Complicating matters, was the fact that I lived alone, and had just started dating a man that I desperately wanted to impress. And my father , from whom I am estranged, was on the small town fire department in the town I lived in, and the closest veterinary hospital was over an hour away and it was bloody unlikely that anyone was doing a house call.
Long story short, playing helpless diva girly girl and shouting for help was not an option.
After a stream of heartfelt muttered obscenities, and tapping the floor to make sure the sucker was dry enough to walk on (you didn’t think I was going to glue my expensive LL Bean slippers to the floor in the middle of winter, did you?!), I went in, thinking I was just going to peel Boo off of the floor, wash him off in the sink, and call it a day.
What I thought was going to happen..did not happen.
Boo didn’t come up off of the floor. The whole sticky tile floor came up off of the subfloor. So, the floor, still covered in expandable spray foam insulation, and the cat, came up in my hands, all at once.
There was no muttering of obscenities this time. I think I swore creatively enough, with f-bombs a-plenty enough to make a sailor blush and make the trucker standing next to him take notes.
There was nothing else to do but haul the whole frozen stiff shebang out back through the pantry door into the kitchen, and ponder what to do next, while letting the cat and everything defrost. Which is what I did, thinking that this was one hell of a way to wake up in the morning!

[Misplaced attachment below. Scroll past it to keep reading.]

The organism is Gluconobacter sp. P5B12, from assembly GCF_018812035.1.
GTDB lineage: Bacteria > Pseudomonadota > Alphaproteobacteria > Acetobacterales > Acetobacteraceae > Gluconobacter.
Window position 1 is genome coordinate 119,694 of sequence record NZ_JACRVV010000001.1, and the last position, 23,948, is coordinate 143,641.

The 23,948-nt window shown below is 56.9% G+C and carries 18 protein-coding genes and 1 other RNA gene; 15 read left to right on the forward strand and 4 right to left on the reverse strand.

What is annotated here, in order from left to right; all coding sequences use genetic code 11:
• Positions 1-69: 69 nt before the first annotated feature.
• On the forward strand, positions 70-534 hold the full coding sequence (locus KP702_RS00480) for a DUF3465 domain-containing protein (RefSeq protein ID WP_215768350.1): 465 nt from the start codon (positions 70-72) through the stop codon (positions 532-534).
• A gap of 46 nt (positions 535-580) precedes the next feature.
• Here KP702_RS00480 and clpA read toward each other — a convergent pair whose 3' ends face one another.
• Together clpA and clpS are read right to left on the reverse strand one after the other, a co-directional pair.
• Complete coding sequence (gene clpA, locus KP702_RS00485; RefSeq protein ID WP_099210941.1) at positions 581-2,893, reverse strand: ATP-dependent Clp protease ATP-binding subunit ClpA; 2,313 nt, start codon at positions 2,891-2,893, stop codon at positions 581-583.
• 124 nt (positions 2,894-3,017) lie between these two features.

Now, fortunately for me, I still had my grooming kit from when I was a groomer.. and I’d mostly unpacked the house. So I not only had skills..but dammit, I was a woman with a mission and a toolkit.
I grabbed my Oster clippers with the #50 surgical blade and went to town, thinking that I’d shave the cat off the vinyl floor from the top down. Nope. Nothing doing. Was not happening.
Sterner stuff was required. So, being me, and being more than a bit worried and pissed off, I grabbed a hammer and a steak knife. Thinking I was going to pry that sonofabitching floor off of the cat. Nope. Nothing doing. Expandable spray foam insulation is tougher than it looks. Who knew? Not me..this was my first rodeo with the stuff.
One hearty flurry of F-bombs later, I’d broken most of the floor off around Boo using nothing more than every single leverage and energetic transfer trick I’d learned in massage therapy school.